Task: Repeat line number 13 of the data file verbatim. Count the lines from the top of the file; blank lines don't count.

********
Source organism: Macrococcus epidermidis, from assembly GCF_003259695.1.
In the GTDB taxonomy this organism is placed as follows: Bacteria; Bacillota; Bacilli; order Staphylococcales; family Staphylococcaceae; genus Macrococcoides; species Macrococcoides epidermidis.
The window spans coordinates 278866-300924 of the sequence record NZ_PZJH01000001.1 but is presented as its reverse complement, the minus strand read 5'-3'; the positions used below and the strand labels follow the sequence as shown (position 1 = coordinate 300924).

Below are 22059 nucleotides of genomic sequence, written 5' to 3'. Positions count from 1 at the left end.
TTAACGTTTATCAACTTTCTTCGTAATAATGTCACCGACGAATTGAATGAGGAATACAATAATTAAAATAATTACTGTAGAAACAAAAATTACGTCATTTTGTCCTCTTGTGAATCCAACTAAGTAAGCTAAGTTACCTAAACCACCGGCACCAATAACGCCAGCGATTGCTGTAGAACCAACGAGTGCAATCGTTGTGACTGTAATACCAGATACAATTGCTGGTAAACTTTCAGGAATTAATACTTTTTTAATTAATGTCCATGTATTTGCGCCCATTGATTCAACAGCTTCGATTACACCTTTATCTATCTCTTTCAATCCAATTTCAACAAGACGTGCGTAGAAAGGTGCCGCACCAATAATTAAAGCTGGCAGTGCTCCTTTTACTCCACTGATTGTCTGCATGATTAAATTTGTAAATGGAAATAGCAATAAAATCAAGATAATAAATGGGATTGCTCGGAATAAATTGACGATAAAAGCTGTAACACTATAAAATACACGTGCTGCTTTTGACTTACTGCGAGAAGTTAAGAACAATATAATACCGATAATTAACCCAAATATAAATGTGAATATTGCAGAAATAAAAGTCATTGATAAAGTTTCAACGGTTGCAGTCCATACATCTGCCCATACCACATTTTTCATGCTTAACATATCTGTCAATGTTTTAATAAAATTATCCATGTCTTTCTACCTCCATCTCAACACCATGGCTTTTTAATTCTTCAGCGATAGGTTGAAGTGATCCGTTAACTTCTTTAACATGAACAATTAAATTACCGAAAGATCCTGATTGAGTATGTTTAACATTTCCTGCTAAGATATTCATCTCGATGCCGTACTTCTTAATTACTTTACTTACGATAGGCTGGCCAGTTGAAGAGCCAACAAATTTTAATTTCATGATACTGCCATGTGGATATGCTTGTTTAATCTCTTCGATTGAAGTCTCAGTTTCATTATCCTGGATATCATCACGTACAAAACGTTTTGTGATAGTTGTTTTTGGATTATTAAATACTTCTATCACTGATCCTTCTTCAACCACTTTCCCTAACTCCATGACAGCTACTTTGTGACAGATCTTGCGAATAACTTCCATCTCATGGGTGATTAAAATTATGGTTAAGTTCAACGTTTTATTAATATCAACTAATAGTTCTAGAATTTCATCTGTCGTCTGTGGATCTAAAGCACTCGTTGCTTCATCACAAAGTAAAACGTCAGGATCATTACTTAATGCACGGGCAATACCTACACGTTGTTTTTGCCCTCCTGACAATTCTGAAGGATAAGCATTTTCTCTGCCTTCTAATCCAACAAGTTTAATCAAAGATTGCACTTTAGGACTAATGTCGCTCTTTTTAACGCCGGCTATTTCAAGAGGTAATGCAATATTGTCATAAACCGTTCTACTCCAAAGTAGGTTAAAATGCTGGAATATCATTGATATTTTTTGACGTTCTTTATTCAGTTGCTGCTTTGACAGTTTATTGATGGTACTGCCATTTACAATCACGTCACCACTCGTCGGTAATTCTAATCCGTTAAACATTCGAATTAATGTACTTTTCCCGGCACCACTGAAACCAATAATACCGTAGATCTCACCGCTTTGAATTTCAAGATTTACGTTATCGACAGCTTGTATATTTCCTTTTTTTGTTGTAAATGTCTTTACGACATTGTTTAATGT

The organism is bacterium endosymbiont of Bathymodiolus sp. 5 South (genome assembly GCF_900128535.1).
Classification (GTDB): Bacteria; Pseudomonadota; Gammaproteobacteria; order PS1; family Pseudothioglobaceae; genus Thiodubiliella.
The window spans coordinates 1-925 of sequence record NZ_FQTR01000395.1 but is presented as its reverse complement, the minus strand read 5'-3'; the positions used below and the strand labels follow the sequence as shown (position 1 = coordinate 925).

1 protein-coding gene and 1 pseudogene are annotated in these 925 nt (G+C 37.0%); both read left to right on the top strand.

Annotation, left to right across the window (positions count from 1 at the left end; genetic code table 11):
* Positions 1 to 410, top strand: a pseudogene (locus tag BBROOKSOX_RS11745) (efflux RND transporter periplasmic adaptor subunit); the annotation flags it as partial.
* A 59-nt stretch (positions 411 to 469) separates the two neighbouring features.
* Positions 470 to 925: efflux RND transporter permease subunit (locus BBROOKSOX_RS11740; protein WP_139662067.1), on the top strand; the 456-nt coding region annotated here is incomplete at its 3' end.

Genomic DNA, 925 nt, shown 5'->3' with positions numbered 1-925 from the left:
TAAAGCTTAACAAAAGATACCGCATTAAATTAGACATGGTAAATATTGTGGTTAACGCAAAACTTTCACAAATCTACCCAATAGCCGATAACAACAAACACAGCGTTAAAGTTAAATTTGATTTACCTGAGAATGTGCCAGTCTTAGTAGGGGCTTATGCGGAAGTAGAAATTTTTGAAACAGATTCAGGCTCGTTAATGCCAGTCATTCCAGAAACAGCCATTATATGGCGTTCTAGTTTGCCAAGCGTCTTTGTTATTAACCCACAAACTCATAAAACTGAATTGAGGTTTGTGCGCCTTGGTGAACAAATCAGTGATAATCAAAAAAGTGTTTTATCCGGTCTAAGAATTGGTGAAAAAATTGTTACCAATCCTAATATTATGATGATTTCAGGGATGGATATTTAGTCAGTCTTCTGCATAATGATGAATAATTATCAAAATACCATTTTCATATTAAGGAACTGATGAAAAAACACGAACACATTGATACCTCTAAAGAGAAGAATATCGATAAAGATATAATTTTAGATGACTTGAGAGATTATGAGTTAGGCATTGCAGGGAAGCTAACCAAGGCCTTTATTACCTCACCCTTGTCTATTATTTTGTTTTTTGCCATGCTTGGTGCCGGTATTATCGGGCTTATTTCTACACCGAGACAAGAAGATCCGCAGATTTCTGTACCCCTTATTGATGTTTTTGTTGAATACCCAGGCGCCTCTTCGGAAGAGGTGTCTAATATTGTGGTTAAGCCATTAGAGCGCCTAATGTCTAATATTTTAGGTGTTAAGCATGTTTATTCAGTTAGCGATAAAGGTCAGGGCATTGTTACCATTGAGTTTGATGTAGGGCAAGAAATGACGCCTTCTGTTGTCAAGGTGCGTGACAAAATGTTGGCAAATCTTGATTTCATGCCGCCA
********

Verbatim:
* Positions 470 to 925: efflux RND transporter permease subunit (locus BBROOKSOX_RS11740; protein WP_139662067.1), on the top strand; the 456-nt coding region annotated here is incomplete at its 3' end.